Soooooo about a week ago, I popped on the jump tack. I had switched my regular irons (equiwing composite flex model) to my dressage saddle and just borrowed some non-flex composites for the jump saddle until I settle the whole novelty stirrups dispute. ;-)

All I was planning to do was a little two point for myself and trot through some raised cavaletti for Courage.

Off we went.

For like 45 seconds.

Just us looking attractive
My ankles started burning. My thighs seized up. I made it maybe two minutes AT THE POSTING TROT before I had to walk and drop my stirrups to let my legs recover.

The whole ride was probably 25 minutes. More than 50% of it was walking without stirrups.

When I got off, I was crippled. My legs burned all night and my ankles were about to peace out.

I mean, I knew I hadn't ridden in jump tack in a few weeks, but this seemed a little extreme. I spent YEARS without sitting in a dressage saddle. Why this? More importantly, how in the world was I going to jump if I couldn't even trot a lap around the arena without wanting to die?

Let's look at this pic for a while
I wanted to flat in jump tack Saturday just to see if I'd have the same problem. It was cold and I also wanted to hide in the tackroom for a while, so I switched my flex irons back over to my jump saddle.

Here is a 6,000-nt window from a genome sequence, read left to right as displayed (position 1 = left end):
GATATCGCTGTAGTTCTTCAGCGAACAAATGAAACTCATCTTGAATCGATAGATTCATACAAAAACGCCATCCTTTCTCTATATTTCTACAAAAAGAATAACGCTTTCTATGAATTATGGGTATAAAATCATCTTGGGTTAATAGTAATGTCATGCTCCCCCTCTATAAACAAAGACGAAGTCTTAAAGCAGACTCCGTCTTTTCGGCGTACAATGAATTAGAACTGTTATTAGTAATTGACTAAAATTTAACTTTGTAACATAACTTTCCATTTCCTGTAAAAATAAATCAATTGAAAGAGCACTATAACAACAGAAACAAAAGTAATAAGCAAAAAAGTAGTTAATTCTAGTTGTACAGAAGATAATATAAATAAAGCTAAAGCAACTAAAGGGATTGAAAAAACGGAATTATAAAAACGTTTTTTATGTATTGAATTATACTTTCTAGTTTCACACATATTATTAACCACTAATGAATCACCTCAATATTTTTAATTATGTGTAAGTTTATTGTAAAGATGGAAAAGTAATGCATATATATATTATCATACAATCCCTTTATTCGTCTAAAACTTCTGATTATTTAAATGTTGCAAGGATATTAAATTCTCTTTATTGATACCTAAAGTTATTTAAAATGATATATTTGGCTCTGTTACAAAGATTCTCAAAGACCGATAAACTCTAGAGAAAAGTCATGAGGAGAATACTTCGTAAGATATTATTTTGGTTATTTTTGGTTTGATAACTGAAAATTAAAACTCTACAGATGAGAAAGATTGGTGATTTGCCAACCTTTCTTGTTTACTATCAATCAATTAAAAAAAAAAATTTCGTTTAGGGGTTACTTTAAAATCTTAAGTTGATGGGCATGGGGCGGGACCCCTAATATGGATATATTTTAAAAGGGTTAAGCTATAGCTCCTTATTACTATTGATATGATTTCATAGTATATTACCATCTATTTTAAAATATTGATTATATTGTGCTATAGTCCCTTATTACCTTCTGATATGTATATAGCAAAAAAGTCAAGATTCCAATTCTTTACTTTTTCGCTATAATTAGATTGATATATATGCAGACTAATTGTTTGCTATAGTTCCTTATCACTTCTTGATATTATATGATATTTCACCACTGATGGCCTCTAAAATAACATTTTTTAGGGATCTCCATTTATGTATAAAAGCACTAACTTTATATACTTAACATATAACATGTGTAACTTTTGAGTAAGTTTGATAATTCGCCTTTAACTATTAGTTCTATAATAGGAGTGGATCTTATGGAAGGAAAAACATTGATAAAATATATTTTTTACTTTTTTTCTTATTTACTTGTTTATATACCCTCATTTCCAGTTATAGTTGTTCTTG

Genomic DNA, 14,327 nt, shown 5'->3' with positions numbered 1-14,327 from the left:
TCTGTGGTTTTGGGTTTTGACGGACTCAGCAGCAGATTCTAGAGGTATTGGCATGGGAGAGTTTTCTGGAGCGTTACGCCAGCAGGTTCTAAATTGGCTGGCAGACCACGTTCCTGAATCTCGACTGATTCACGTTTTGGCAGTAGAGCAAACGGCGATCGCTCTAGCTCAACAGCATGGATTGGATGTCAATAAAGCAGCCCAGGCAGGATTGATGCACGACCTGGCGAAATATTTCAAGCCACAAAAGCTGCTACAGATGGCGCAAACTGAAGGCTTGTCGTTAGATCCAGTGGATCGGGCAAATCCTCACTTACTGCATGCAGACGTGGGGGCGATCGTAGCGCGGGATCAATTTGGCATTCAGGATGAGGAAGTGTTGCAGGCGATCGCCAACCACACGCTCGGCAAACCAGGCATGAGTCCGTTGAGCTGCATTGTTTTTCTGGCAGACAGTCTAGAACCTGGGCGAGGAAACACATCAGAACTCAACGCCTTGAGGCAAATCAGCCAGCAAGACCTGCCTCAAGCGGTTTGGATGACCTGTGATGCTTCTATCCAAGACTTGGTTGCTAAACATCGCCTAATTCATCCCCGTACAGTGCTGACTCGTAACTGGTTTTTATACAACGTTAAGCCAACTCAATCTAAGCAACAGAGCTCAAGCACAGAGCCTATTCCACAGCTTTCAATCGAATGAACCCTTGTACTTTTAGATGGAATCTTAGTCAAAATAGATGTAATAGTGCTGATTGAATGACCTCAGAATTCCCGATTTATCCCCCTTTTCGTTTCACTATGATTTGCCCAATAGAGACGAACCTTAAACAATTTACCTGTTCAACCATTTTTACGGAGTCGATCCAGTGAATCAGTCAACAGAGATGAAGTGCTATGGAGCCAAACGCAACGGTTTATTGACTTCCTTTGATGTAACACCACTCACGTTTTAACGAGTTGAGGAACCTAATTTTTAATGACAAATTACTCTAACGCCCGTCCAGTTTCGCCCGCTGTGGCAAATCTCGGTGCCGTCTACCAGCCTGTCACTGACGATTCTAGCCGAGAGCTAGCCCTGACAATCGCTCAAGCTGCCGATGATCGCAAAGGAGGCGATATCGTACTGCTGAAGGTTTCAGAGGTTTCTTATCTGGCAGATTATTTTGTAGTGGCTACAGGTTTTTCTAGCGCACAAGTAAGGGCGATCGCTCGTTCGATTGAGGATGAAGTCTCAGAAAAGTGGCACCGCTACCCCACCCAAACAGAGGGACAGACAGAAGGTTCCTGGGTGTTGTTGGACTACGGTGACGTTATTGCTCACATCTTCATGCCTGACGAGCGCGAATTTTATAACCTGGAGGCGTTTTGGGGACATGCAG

And um.


It was totally 100% fine. Walk/trot/canter, whatever. No pain. No burn. No failing joints. No old lady cripple problems after the ride.

I jumped both days in my flex irons and I'm not even remotely sore despite not having jumped since October.

On the one hand, that makes me really happy. On the other hand, I now apparently require flex irons just to stay alive. I'll find out this week whether I can dressage in normal irons without dying. Don't hold your breath, I guess.

Tuesday, February 24, 2015

First Jumps of 2015!

canter on a loose rein
Courage and I have very religiously dressaged all winter. A good chunk of that is me being hella lazy and not wanting to drag jumps into the indoor, but we've been riding outside all February.